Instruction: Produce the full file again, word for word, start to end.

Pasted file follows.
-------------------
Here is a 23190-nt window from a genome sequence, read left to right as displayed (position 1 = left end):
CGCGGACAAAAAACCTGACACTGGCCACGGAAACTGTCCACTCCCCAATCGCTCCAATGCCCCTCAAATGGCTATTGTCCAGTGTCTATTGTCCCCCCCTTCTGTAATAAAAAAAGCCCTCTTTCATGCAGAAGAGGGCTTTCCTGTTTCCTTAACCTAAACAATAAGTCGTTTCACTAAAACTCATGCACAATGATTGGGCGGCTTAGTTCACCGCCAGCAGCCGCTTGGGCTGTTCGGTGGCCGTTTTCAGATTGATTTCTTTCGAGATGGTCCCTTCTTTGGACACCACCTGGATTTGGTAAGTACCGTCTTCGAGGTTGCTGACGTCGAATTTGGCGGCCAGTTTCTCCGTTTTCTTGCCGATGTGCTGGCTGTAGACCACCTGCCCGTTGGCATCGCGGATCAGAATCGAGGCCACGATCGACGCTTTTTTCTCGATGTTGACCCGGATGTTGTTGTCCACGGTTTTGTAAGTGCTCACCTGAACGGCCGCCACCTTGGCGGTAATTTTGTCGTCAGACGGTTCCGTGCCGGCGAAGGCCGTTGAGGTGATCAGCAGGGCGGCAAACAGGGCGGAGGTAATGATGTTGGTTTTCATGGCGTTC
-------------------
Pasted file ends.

Here is a 23190-nt window from a genome sequence, read left to right as displayed (position 1 = left end):
CGCGGACAAAAAACCTGACACTGGCCACGGAAACTGTCCACTCCCCAATCGCTCCAATGCCCCTCAAATGGCTATTGTCCAGTGTCTATTGTCCCCCCCTTCTGTAATAAAAAAAGCCCTCTTTCATGCAGAAGAGGGCTTTCCTGTTTCCTTAACCTAAACAATAAGTCGTTTCACTAAAACTCATGCACAATGATTGGGCGGCTTAGTTCACCGCCAGCAGCCGCTTGGGCTGTTCGGTGGCCGTTTTCAGATTGATTTCTTTCGAGATGGTCCCTTCTTTGGACACCACCTGGATTTGGTAAGTACCGTCTTCGAGGTTGCTGACGTCGAATTTGGCGGCCAGTTTCTCCGTTTTCTTGCCGATGTGCTGGCTGTAGACCACCTGCCCGTTGGCATCGCGGATCAGAATCGAGGCCACGATCGACGCTTTTTTCTCGATGTTGACCCGGATGTTGTTGTCCACGGTTTTGTAAGTGCTCACCTGAACGGCCGCCACCTTGGCGGTAATTTTGTCGTCAGACGGTTCCGTGCCGGCGAAGGCCGTTGAGGTGATCAGCAGGGCGGCAAACAGGGCGGAGGTAATGATGTTGGTTTTCATGGCGTTC